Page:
In Bourdain’s cookbook, Appetites, the chef compares the club sandwich to Al Qaeda. He explains, “I’m really irritated by that useless middle slice of bread on the club sandwich. It’s been there forever; it’s not a trend. It’s lasted for decades and why, when we can so easily dispense with it?”
As Thrillist reports, Bourdain has ranted against the club sandwich before. On his Crimes Against Food list, the chef wrote, “You know who invented the middle slice? Enemies of freedom. Their mission? Sap our will to live by ruining our sandwich experiences through ‘tectonic slide.'”
Next: Perhaps the greatest food lie of all time
11. Kobe sliders
Adweek asked Bourdain which food trends he would “call bullsh*t on.” The chef answered, “Have we mentioned Kobe? You know, Kobe meatballs, Kobe sliders, Kobe burgers? That’s always bullsh*t.” It’s not the only time the chef criticized what Forbes calls “the great Kobe beef lie.” (Feeling lost? Many restaurants claim to offer Japanese Kobe beef. But if they did have this coveted meat, they wouldn’t make it into burgers.)
Bourdain said, “There is no food crime worse — in fact the very epicenter of douchedom is the Kobe slider. If you see Kobe slider on a menu at a restaurant that you’ve walked into, turn on your heels and leave.”
Next: Bourdain ruined our appetites with this food.
12. Hollandaise sauce
In his book Kitchen Confidential, Bourdain wrote brunch is “a dumping ground for the odd bits left over from Friday and Saturday nights.” He continues, “How about hollandaise sauce? Not for me. Bacteria love hollandaise. And nobody I know has ever made hollandaise to order … Remember, brunch is only served once a week — on the weekends. Cooks hate brunch.”
Next: The time Bourdain enraged a whole state
13. Frito pie
Bourdain famously insulted the Frito pie from the Five & Dime General Store in New Mexico on Parts Unknown. He explained the dish as “canned Hormel chili and day-glow orange cheeselike substance dropped … right into a bag of Fritos.” He added, “In just six minutes, I’ve achieved a depth of self-loathing that it usually takes a night of drinking to achieve.”
Later, Adweek asked Bourdain about the episode (and the subsequent backlash from offended New Mexicans). He replied, “You know, late at night, stoned, I will very much enjoy some Frito pie, but I don’t think a human alive could honestly look at a camera and not confess that if you’ve ever cleaned up after a dog … that sort of wet, warm heft in hand. I knew that dead weight well.”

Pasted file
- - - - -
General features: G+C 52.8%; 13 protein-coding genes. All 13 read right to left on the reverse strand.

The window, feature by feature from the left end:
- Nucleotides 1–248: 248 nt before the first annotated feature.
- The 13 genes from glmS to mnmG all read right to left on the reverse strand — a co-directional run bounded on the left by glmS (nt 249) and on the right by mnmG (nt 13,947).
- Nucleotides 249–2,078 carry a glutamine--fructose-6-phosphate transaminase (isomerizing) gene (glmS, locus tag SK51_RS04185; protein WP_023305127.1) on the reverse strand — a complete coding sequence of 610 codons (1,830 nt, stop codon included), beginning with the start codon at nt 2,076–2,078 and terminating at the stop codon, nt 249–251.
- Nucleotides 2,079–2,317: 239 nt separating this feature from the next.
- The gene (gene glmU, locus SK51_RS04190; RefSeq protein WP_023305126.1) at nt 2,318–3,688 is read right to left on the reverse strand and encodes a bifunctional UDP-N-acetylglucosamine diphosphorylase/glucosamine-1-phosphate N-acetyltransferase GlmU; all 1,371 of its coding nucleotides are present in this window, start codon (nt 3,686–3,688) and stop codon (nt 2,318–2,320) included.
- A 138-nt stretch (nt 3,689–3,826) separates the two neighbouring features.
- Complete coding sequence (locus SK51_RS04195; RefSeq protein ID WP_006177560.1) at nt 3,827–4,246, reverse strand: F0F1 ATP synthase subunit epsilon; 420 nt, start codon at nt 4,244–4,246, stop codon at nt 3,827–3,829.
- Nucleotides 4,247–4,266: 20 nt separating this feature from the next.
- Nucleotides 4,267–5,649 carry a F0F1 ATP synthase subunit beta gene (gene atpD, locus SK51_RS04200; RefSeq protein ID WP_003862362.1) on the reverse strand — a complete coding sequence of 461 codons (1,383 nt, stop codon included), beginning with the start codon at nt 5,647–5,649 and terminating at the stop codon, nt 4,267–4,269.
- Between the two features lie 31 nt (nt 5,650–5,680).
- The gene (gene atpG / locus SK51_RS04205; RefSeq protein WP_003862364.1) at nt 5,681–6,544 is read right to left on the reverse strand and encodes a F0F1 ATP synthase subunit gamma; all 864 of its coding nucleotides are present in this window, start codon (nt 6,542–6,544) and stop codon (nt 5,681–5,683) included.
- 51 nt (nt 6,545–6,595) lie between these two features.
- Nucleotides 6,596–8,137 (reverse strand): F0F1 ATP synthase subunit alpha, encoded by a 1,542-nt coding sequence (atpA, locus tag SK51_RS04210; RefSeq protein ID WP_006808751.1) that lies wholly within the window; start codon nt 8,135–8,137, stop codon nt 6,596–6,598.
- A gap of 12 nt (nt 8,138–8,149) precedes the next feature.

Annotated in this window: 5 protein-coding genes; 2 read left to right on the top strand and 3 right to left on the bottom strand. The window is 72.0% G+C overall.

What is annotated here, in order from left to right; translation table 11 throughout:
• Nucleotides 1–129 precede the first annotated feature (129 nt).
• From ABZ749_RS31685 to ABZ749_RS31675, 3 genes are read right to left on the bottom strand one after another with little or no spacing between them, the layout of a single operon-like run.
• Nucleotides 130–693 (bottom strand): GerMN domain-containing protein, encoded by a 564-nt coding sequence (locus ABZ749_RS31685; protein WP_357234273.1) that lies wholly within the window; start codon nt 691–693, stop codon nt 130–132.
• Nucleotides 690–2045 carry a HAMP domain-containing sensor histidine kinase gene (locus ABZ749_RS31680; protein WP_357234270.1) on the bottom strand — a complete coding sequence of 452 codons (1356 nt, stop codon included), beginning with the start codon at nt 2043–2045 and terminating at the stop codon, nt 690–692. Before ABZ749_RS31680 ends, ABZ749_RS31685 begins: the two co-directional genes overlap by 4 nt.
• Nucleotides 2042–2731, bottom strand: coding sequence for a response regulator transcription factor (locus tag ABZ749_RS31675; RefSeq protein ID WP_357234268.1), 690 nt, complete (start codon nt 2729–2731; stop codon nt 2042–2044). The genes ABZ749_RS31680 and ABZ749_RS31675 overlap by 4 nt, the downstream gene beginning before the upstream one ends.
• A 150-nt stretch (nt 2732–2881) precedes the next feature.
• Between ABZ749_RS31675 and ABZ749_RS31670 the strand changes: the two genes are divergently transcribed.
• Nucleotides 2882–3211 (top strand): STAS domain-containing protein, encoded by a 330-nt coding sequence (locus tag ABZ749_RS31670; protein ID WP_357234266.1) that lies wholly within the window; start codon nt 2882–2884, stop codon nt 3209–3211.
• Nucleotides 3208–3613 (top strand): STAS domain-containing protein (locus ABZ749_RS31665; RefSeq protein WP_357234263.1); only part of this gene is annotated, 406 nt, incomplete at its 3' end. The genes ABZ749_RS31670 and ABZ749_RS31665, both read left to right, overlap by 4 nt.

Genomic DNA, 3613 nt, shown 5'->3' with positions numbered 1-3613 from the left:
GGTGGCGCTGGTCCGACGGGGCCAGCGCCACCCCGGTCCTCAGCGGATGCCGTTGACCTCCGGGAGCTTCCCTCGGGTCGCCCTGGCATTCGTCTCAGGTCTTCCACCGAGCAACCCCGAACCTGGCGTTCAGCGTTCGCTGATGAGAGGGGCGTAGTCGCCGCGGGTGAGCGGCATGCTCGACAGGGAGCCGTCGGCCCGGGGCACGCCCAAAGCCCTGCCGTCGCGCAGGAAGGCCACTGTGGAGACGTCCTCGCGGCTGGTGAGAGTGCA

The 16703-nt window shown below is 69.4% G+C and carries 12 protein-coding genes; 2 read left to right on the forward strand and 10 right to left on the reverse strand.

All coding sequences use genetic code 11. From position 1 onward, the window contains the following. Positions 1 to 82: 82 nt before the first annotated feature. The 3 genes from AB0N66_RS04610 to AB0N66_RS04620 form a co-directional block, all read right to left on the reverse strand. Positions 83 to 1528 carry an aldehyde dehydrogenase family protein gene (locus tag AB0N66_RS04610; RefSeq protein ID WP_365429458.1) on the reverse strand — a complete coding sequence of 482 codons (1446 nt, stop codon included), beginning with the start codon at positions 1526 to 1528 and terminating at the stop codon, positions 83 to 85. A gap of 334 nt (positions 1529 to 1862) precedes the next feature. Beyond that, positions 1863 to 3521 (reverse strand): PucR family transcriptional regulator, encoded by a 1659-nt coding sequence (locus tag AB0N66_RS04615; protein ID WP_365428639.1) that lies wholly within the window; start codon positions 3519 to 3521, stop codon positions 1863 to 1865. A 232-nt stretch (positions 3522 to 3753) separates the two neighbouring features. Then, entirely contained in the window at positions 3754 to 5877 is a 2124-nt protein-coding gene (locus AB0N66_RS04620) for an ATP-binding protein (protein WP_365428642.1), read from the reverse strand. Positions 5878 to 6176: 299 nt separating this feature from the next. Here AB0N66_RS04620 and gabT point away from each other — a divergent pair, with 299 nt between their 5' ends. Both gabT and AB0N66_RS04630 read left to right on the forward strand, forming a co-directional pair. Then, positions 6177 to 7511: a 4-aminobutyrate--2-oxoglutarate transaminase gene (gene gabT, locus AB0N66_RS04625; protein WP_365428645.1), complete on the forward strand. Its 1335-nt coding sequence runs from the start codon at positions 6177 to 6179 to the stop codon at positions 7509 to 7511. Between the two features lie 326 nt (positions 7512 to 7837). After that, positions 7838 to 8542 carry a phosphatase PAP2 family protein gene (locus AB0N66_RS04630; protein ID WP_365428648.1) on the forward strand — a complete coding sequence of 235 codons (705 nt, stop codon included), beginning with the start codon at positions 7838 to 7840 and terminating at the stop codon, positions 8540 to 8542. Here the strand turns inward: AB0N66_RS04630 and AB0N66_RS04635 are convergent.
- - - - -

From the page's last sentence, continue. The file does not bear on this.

Next: Perhaps the most loved (and hated) fall trend
14. Pumpkin spice everything
Pumpkin spice lattes, pumpkin beer, and pumpkin pastries … This gourd plant appears everywhere each fall. But Bourdain had none of it. In his AMA, the chef identified pumpkin spice a trend he’d like to die. He wrote, “I would like to see the pumpkin spice craze drowned in its own blood. Quickly.”And USA Today reports Bourdain once said of the pumpkin spice trend, “I’m deathly against it.”
Next: Even God is against this food, according to Bourdain.
15. Brioche buns
Bourdain mentioned the brioche bun isn’t the right choice for a burger; it even received an entry on his Crimes Against Food list. The chef wrote, “The hamburger bun is designed to absorb grease, not add greasiness to the experience. A proper hamburger bun should retain its structural integrity, playing its role as delivery vehicle for the meat patty until the last bite. The brioche bun, woefully unsuitable for this role, crumbles.” Ultimately, Bourdain concluded, “God is against the brioche bun.”
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16. Juice cleanses
During his Reddit AMA, Bourdain identified food trends he wishes would die. Juice cleanses were one. He wrote, “I don’t understand the juice cleanse. I mean, if you’ve ever had a colonoscopy, the doctor gives you something that will cleanse you right quick, so I don’t really understand juice cleanses.”
Bourdain also mentioned it to Thrillist. He repeated his lack of understanding about the “herd mentality around juice-cleansing.” He did admit, “These people are selling little bottles of coconut water for like, two and a half bucks. … At least people are thinking about what they’re putting in their mouths. So, I mean, I guess that’s positive.”
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17. Gluten-free foods
Few doctors would recommend a gluten-free diet without a medical reason. In fact, a recent study found restricting gluten can have harmful health effects on people who don’t have celiac disease. Bourdain told Adweek, “Look, before you start boring me to death at a party about how you got gluten-free, you know, if you think you have a disease as serious as celiac disease, shouldn’t you see a f*cking doctor before you make this big move?” He added, “I don’t think half of these people even understand what they’re talking about.”
Next: The ultimate nightmare for Bourdain
18. Unicorn Frappuccino
Town and Country asked the Parts Unknown host for his thoughts on the Unicorn Frappuccino: “Wow, that’s like four things I hate all in one sentence: Starbucks, unicorns, and the colors pink and purple,” Bourdain replied. “Also a Frappuccino! It’s the perfect nexus of awfulness. Just add pumpkin spice to that mix, and you can nuke the whole county.”